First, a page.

Low energy lighting considerations – Part 2 of 3

In Part 1 we looked at the parameters of the different lighting types. Here we review each type in more detail and then draw a conclusion.

Incandescent lamps

I have chosen the most popular bulb wattages. Note that the lower the wattage then the lower the lamp’s filament temperature and the ‘warmer’ the colour. The warmer the colour the longer the lamp’s life, but the less efficient it is. Incandescent lamps do lose some luminosity over their life, but they fail because of a catastrophic failure of the lighting element before the drop in luminosity has reached a significantly low level.

Compact fluorescent

These lamps are miniature versions of the fluorescent tubes in their type and method of operation. They contain the necessary control gear within the enclosure. Because they are more compact then a tube design they run hotter and make more use of the phosphor to generate light so do not last as long nor run as efficiently. Many types exist and they are readily available in styles that will replace standard tungsten incandescent lamps. They do run a bit cooler than incandescent lamps, but not enough to make much difference to the lamp shade type.

Their failure mode is described in the next section.

Fluorescent tube

These operate using a special coating on the inside of a glass tube that has been filled with a small amount of a special gas. This gas is excited by the electrical current and this energy is used to make the coating glow. Modern tubes use electronic gear to make this happen at high frequency giving a rapid startup and a non flickering light. Because of the chemicals use to make the coating these tubes must not be disposed of in general refuse but recycled carefully. Being of a length, rather than compact, they run cool and can be readily used as concealed lighting.

As for incandescent lamps they lose some of their luminosity over their life, most noticeably with blackening near the end caps. They fail because of a catastrophic failure of the starting gear or within the lighting element before the drop in luminosity has reached a significantly low level.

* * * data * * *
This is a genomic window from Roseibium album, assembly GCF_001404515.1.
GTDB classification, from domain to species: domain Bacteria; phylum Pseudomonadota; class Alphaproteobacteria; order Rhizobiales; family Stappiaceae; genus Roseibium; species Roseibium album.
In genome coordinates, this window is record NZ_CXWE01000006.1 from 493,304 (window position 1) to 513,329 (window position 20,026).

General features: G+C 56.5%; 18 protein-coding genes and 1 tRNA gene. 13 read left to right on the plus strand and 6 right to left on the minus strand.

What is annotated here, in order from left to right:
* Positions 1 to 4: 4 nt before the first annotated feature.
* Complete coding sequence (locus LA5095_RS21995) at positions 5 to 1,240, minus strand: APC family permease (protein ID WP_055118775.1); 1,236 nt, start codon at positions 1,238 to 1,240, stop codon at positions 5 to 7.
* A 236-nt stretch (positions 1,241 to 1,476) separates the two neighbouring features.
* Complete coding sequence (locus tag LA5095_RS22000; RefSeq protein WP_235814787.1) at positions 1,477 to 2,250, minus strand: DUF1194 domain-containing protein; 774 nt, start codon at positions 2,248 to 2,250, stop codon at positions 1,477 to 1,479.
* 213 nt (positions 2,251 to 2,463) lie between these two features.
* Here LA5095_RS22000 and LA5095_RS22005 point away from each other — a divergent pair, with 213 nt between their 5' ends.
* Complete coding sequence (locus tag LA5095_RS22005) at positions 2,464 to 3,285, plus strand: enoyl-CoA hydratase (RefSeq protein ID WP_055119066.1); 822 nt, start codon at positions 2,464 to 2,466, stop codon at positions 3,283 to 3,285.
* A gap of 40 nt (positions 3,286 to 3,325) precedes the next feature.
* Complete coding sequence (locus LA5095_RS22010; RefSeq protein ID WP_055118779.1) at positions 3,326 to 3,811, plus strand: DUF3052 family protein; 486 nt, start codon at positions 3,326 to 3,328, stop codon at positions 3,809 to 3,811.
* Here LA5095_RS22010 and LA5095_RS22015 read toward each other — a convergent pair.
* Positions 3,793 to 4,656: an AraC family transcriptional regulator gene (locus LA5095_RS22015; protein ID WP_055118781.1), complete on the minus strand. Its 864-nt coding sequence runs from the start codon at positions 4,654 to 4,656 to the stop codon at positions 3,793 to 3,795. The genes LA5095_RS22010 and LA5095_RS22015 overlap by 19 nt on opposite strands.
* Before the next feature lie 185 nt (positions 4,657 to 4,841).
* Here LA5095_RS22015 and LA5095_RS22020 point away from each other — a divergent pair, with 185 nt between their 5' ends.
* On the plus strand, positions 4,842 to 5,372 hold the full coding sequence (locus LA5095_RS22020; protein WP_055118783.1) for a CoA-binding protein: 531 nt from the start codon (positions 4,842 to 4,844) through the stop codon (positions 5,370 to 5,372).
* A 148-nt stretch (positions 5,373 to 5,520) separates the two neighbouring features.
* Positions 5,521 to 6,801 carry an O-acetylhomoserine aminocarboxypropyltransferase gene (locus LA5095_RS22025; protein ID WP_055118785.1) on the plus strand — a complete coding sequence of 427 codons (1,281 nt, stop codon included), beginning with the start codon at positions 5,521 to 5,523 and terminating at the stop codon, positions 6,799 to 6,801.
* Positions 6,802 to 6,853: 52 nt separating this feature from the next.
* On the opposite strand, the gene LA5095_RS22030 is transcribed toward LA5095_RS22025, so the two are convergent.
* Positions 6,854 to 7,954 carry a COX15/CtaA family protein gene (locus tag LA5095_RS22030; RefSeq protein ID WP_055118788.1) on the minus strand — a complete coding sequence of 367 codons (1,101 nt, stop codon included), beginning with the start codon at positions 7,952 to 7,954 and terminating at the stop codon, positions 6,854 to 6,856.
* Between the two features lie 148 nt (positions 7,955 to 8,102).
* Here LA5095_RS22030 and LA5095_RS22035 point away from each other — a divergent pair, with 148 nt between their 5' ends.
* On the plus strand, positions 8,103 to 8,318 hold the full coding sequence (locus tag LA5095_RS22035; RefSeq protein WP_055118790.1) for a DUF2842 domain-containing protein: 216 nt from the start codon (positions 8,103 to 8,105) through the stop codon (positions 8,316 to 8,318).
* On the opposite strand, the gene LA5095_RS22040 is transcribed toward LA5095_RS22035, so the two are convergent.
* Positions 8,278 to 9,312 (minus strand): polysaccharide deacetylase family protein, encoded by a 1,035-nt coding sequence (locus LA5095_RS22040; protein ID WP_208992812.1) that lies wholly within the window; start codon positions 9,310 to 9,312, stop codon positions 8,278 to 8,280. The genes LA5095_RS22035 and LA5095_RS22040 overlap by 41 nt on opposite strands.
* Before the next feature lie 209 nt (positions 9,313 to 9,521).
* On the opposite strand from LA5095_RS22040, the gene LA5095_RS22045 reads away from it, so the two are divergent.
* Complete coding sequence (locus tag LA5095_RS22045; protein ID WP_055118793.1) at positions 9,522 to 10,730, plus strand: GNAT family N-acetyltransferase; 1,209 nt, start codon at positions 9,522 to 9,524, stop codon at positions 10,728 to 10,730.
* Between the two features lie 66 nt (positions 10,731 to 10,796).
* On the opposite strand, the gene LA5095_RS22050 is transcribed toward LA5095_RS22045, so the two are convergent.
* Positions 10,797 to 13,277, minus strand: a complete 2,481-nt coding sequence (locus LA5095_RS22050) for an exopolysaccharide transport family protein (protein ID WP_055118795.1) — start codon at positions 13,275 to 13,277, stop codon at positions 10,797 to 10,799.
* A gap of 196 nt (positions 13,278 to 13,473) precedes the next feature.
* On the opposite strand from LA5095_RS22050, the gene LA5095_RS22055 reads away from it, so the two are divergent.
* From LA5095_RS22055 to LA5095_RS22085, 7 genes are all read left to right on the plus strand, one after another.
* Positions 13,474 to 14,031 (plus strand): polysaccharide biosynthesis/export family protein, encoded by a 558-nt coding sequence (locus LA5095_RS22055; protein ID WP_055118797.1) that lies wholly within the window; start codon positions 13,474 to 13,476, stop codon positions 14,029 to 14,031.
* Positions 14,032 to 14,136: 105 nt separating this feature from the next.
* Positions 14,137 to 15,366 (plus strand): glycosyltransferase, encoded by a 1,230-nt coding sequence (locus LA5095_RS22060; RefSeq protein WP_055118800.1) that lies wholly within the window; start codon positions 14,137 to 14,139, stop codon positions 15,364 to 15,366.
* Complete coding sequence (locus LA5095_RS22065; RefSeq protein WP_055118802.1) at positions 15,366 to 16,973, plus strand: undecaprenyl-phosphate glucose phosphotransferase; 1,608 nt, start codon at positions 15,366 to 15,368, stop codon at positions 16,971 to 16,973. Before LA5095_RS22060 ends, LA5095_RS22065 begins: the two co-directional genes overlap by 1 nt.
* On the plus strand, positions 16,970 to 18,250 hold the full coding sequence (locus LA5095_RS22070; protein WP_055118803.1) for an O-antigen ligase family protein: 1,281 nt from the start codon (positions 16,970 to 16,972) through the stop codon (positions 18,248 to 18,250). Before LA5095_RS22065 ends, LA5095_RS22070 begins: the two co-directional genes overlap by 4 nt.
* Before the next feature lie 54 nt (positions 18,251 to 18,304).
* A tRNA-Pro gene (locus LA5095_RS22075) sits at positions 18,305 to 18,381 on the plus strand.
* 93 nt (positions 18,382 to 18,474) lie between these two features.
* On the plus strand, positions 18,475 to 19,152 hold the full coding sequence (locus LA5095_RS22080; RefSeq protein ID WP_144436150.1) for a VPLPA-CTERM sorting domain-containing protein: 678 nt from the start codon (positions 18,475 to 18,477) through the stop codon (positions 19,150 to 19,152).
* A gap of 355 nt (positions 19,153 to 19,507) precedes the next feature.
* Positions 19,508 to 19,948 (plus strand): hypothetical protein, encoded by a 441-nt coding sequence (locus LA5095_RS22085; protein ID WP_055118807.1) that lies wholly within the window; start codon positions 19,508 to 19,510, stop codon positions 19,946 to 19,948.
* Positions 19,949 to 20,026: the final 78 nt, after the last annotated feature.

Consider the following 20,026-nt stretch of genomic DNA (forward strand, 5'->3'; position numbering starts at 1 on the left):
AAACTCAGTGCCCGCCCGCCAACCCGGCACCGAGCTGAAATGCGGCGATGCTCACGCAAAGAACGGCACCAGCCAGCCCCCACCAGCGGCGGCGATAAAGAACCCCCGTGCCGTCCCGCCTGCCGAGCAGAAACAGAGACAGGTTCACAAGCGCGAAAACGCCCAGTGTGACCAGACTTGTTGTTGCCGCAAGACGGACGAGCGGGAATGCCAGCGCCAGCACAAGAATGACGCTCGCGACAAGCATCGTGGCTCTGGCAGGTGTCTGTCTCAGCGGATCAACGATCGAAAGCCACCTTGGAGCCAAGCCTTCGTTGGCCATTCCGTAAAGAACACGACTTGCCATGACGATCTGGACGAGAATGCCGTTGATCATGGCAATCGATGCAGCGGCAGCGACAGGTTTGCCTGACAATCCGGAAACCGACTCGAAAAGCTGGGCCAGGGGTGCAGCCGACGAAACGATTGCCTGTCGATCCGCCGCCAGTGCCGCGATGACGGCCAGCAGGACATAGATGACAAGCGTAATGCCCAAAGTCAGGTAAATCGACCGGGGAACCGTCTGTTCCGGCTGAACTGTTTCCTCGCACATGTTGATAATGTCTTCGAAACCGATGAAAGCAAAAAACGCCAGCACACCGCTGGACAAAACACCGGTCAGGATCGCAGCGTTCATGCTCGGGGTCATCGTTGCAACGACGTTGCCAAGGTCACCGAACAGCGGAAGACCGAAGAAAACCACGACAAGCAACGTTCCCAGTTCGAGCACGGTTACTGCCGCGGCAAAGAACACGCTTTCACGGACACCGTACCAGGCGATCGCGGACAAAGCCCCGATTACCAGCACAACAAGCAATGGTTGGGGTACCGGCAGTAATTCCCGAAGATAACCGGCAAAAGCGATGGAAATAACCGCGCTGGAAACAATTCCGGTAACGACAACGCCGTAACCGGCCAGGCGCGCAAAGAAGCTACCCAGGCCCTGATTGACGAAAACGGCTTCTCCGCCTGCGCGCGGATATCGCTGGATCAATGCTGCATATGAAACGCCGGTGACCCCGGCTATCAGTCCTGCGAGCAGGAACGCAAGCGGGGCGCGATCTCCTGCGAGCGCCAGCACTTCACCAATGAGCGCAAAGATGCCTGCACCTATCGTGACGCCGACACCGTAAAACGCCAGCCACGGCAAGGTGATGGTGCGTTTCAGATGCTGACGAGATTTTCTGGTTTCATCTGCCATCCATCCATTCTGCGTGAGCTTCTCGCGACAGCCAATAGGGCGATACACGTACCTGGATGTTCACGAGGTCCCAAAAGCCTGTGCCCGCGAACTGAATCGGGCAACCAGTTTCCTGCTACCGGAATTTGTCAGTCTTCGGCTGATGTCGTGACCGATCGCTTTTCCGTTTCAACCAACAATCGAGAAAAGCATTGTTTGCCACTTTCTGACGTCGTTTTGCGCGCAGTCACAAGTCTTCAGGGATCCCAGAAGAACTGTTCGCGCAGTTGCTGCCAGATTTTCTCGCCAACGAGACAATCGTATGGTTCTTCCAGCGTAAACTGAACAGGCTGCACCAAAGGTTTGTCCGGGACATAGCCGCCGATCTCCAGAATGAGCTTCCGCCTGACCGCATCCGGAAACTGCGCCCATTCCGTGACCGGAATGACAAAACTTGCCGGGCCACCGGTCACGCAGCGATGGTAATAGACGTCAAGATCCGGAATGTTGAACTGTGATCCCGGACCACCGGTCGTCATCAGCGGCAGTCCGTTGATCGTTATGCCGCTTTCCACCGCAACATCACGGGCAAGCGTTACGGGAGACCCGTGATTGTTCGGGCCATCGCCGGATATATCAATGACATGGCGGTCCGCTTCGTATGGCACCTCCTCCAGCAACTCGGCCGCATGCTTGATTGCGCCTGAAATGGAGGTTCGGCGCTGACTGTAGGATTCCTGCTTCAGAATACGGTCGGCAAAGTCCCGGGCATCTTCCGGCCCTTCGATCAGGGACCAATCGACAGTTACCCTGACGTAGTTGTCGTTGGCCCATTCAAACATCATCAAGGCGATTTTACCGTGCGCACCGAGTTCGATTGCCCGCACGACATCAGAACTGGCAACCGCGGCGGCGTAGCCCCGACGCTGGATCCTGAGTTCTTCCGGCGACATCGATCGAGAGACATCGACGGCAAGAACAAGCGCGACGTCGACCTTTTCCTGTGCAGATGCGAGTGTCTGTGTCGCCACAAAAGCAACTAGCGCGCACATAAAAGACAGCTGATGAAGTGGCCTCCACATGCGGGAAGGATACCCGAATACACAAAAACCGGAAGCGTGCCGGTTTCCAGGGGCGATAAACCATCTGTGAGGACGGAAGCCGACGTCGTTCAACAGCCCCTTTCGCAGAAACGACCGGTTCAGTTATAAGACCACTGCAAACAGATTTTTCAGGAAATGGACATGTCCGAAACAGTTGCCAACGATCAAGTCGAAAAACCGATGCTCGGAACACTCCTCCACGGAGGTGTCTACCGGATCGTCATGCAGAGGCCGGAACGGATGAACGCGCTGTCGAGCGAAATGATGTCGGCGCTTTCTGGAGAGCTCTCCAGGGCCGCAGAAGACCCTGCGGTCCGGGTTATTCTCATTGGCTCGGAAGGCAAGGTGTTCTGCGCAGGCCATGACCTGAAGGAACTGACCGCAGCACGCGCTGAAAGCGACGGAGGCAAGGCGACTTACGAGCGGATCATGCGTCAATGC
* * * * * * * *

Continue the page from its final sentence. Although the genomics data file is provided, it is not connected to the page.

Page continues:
Light Emitting Diodes (LEDs) have been around since the 1960s. Initially they were used as simple red indicator lights and then in numerical displays (also red). Now they are available in all sorts of colours and, through matching in sets, as white.

This group has been the main disappointment to me. The advantages of LEDs is being hyped up all over the press and internet, and their high efficiency and cool running hailed as a breakthrough.

However, the figures above paint a very different picture as their efficiency is no better than a decent fluorescent. Add to that the fact that the functional design of some of the lights compressed several LEDs into a space designed for an incandescent fixture and the temperature of these devices will still be fairly warm, even though less than an incandescent would be. The problem with this is that the life of an LED light is severely affected if the temperature rises above a critical point; and that point is relatively low. It is the temperature of the semiconductor junction that is critical and two LED fittings that look similar, but from different designs, can perform very differently.

The ‘failure’ mode of LED lighting is a lot different from any of the above as catastrophic failure is very rare. LEDs loose output steadily as time passes and eventually it gets to the point where the light has to be replaced. It seems to be agreed that this is somewhere between a fall to 70% and 50% of the initial output.

There has been some effort to standardise on the definition of an LED’s number of running hours being that for the output to fall to 70% or to 50% of the ‘nominal’ output, but the adoption of such methods is patchy at best. There are further issues with the measurement as the ‘nominal’ output can be determined at initial switch on or after a running time of 1,000 hours when it will have fully stabilised after a settling down period. Then, because the life is so long at 50,000 hours or more that the particular model of light will have been superseded by the time full figures are available and so projections are made based on the first 10m,000 hours of operation assuming ‘standard curves’.

Hence it is difficult to know how to calculate lifetime costs.

A further issue is that the light from each LED is directional. Sure some are being designed with angled arrays, but it is not clear if that is a real solution. It seems to be too early to tell.


From the above analysis it seems that the predominant light source should be either full fluorescents or CFLs. Both will give substantial savings compared to incandescent and their characteristics are well known.

For thoughts about lighting colours see Part 3.

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